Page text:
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invasive aliens

 
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dpack



Joined: 02 Jul 2005
Posts: 32877
Location: yes
PostPosted: Tue Jul 25, 17 10:17 pm    Post subject: invasive aliens  Reply with quote    

linky to paper

i dont feel quite so bad about feeding brazing flux and sugar to the argentine ants having read this.

the table of risk is rather interesting and give some idea of which ones to bother most about should you spot them, a few are well horrid in the wrong place.

Mistress Rose



Joined: 21 Jul 2011
Posts: 8723

PostPosted: Wed Jul 26, 17 7:31 am    Post subject: Reply with quote    

Reading that list, maritime agencies must be very worried, as the forestry industry is very worried about several of the species on that list.

buzzy



Joined: 04 Jan 2011
Posts: 3095
Location: In a small wood on the edge of the Huntingdonshire Wolds
PostPosted: Wed Jul 26, 17 11:12 am    Post subject: Reply with quote    

I've worked with four of the twenty seven authors!

Very interesting (and worrying) paper.

Henry

dpack



Joined: 02 Jul 2005
Posts: 32877
Location: yes
PostPosted: Wed Jul 26, 17 11:35 am    Post subject: Reply with quote    

it seems some problems will be inevitable and that such "travel" by species is best dealt with as soon as the issue is identified.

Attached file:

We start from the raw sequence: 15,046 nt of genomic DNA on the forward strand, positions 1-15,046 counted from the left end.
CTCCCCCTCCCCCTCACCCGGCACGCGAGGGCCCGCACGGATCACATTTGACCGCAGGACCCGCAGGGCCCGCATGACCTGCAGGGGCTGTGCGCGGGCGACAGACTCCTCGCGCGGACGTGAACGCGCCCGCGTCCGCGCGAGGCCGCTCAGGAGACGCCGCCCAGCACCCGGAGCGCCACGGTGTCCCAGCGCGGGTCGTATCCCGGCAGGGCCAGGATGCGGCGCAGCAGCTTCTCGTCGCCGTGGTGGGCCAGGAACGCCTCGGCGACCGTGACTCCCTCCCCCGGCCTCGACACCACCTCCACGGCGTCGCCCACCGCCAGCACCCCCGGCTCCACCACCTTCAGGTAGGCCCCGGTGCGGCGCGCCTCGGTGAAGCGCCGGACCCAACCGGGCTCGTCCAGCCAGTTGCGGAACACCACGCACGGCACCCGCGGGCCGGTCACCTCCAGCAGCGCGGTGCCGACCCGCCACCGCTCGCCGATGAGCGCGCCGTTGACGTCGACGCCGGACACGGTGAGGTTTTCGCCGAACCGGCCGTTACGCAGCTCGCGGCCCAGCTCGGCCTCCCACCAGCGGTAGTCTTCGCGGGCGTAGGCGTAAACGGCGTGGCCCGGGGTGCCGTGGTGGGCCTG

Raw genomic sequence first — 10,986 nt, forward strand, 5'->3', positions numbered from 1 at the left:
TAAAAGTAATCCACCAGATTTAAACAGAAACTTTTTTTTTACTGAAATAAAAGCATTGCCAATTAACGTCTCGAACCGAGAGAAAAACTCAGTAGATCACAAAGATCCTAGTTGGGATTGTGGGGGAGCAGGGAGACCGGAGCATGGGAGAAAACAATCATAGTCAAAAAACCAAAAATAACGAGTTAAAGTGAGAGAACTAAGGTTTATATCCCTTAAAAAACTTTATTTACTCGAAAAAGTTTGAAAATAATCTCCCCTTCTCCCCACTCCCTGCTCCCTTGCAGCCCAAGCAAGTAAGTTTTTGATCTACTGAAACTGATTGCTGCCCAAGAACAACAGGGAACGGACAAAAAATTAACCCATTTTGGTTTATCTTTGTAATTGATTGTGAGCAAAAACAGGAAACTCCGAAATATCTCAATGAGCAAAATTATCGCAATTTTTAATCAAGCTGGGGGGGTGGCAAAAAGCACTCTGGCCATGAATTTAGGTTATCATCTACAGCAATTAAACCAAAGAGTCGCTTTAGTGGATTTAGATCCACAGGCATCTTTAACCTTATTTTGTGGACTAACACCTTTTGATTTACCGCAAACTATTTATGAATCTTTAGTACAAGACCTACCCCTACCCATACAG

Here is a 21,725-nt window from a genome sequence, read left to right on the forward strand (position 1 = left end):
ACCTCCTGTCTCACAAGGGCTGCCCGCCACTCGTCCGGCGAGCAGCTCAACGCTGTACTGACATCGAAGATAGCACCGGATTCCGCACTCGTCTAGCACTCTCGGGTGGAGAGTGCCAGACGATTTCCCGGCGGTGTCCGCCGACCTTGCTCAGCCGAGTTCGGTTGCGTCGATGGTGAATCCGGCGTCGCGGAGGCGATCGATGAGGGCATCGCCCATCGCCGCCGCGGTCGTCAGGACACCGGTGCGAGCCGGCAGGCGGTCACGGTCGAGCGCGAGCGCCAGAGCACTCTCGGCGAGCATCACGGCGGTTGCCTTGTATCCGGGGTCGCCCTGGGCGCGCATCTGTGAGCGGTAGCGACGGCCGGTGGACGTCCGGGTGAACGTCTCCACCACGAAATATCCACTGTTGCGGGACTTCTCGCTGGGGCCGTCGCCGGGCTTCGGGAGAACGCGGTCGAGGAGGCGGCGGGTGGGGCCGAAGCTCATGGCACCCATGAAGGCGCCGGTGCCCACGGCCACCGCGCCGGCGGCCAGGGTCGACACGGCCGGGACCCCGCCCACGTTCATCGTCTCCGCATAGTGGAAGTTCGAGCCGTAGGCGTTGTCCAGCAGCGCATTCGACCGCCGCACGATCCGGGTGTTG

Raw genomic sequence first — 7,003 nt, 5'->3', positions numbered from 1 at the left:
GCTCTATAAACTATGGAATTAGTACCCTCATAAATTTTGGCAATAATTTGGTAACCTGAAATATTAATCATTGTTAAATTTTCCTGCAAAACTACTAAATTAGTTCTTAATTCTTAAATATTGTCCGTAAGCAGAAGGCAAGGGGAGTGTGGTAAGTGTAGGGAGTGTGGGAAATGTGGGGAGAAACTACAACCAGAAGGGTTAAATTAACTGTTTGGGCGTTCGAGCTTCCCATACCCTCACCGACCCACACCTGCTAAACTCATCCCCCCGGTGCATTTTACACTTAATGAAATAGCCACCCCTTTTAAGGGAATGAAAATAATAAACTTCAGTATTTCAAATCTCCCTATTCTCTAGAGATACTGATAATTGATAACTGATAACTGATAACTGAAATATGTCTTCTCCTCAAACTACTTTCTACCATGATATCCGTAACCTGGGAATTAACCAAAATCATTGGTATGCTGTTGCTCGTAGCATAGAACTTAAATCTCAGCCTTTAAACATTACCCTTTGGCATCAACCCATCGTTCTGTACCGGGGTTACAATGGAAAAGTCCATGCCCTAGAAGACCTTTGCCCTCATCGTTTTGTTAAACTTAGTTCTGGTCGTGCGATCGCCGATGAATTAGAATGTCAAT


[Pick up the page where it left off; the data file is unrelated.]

the deal with part is tricky and expensive, i would happily have a go at the local grey squizzers but unless we went for genocide as an entire island over a few years my few stews and bbqs wont make any difference, plus there is the "ahh cute" and armed response team should one start where they are fattest and fed by folk

Mistress Rose



Joined: 21 Jul 2011
Posts: 8723

PostPosted: Thu Jul 27, 17 5:38 am    Post subject: Reply with quote    

One way to minimise the spread is to be careful about bio-security as they are in Australia. I know in the forestry industry it has been very lax. The main reason Chelara ash die back is thought to have come in is because British seed was taken to the continent to be grown on then brought back as 1/2 year old whips then planted here. Plans to bring in chipped wood from areas of the US for bio-mass power stations without being careful of pests and diseases was objected to very strongly by the Forestry Commission as being a good way of bringing things like emerald ash borer into the country. Bringing in large plants packed into lorries without it being possible to inspect them thoroughly is another route.

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